Written by: Carroll Jenkins on September 29th, 2008
Theatrical Release Date: Spain, 1980
Director: Paul Naschy
Writer: Paul Naschy
Cast: Paul Naschy, Silvia Aguilar, Azucena Hernández, Julia Saly, Pilar Alcón, Beatriz Elorrieta, Luis Barboo, Narciso Ibáñez Menta, Charly Bravo
DVD released: May 8th, 2007
Approximate running time: 93 minutes
Aspect Ratio: 1.85:1 Anamorphic Widescreen
Sound: Dolby Digital Mono Castilian and English
DVD Release: BCI/Deimos Entertainment
Region Coding: Region 1 NTSC
Retail Price: $19.98
Synopsis: Three young women travel to the Carpathian mountains to locate the remains of vampire queen Elisabeth Bathory and werewolf Waldemar Daninsky. Maybe that’s not such a great idea.
Night of the Werewolf is an extremely atmospheric picture heavily inspired by classic Universal horrors. In fact it’s a monster mash in the fashion of ‘House of Dracula’ featuring a werewolf, vampires, a disfigured witch, and reanimated corpses. Filmed on location at real ruins of Spanish castles, there is a generous supply of rats, skeletons, and spider webs. Though traces of the ‘modern’ world are presented, the film mostly transpires in a timeless milieu.
Paul Naschy’s most endearing and enduring character was that of the anguished werewolf Waldemar Daninsky. The Count loathes his lycanthropic existence and his greatest desire is to find release from the curse. Paul Naschy directs himself as this character for the first time and though compelled to monstrous acts, Daninsky is at heart a nobleman. To this end there are a substantial number of kills but they are rather brief and presented in a non-sensational manner. The werewolf makeup is very effective, and time-lapse transformations will certainly please Lon Chaney fans.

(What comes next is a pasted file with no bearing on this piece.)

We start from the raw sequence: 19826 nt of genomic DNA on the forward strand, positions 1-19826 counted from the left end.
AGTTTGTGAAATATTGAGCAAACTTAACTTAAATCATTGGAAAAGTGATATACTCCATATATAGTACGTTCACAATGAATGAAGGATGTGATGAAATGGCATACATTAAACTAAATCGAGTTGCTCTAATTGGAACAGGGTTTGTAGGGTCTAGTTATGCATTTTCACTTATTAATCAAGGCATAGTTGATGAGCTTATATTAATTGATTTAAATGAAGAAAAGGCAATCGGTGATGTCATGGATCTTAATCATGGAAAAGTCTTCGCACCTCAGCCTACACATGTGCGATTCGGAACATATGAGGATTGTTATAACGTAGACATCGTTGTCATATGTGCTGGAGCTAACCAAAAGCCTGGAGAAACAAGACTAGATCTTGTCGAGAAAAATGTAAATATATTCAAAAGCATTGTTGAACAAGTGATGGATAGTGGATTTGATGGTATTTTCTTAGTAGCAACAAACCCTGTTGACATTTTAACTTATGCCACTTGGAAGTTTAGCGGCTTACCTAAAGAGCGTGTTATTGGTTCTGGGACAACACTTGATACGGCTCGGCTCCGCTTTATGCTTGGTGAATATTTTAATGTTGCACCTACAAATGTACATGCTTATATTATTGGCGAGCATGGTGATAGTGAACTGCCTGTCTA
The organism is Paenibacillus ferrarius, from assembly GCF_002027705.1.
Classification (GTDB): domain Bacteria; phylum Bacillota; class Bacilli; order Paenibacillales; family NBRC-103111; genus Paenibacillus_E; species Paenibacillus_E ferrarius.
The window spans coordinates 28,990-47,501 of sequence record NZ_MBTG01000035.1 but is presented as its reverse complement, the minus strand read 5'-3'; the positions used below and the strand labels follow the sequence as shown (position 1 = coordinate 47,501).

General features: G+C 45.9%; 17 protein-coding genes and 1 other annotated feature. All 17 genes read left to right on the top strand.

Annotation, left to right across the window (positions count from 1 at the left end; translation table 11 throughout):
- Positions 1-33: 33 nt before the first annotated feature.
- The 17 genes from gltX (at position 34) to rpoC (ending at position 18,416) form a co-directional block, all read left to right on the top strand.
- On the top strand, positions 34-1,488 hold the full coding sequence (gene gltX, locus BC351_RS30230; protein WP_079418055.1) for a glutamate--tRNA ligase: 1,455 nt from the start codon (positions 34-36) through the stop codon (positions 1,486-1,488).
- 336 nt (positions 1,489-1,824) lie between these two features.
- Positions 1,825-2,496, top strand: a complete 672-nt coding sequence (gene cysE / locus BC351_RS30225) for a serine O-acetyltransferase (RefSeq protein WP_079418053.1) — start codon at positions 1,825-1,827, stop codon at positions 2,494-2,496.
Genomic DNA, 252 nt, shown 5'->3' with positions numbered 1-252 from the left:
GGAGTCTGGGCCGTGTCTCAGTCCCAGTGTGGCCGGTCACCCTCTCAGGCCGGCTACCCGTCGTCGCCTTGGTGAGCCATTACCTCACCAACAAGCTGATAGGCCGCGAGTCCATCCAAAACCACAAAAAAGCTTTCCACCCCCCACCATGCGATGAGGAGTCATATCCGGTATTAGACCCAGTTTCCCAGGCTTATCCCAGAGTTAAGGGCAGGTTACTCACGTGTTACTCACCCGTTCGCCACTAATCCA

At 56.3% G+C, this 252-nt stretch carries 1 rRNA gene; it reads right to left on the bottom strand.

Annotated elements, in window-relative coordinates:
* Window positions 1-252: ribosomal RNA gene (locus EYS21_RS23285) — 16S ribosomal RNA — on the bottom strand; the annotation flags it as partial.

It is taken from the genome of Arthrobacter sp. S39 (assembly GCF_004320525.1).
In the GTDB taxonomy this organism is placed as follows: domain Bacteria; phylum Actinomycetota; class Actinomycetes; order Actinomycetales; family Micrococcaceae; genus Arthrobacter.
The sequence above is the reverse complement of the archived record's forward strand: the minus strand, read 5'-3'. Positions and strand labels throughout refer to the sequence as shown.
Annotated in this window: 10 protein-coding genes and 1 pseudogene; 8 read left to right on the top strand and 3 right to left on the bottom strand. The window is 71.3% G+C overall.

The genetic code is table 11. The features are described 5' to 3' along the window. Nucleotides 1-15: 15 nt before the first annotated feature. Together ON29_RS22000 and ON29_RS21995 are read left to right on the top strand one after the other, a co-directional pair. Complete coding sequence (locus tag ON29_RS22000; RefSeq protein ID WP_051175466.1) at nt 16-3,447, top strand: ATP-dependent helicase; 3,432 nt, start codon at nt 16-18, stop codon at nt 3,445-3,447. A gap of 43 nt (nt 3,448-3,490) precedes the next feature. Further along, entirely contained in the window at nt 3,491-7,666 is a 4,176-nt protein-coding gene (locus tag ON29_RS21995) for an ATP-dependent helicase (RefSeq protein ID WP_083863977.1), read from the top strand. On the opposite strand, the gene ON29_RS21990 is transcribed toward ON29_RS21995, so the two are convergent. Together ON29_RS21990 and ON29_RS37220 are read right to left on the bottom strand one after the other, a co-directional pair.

The vampire scenes are more elaborate and certainly more sensational. Elisabeth Bathory is evil incarnate, and Julia Saly seems a dead ringer for this historical figure. The [all female] vampires nest in the ruins and are simultaneously seductive and repulsive, wearing transparent gowns and evil grimaces. Trivia note: look for the portrait of Vladimir the Impaler, generally considered to be the historical basis for Dracula.
This is a beautiful presentation from the original negative. Many of the vampire scenes are very dark with some in the ruins filmed with only ambient light from a flashlight. Nevertheless, you can see every individual Medieval brick and the blacks are pitch black. The use of low level lighting throughout purposefully subdues the colors, but grain is practically non-existent. The Castillian track and English dub are included, as are English Subtitles. Extras include a spoken intro by Naschy, two deleted dialog scenes, English language trailer, and Spanish title sequence. The stills gallery includes a comparison clothed and nude still; the poster gallery contains lobbies and one-sheets from various countries.
Night Of The Werewolf presents a classic Gothic horror with high production values [for a European genre film], enthralling locations, and an excellent cast. Spanish Castle Magic, indeed.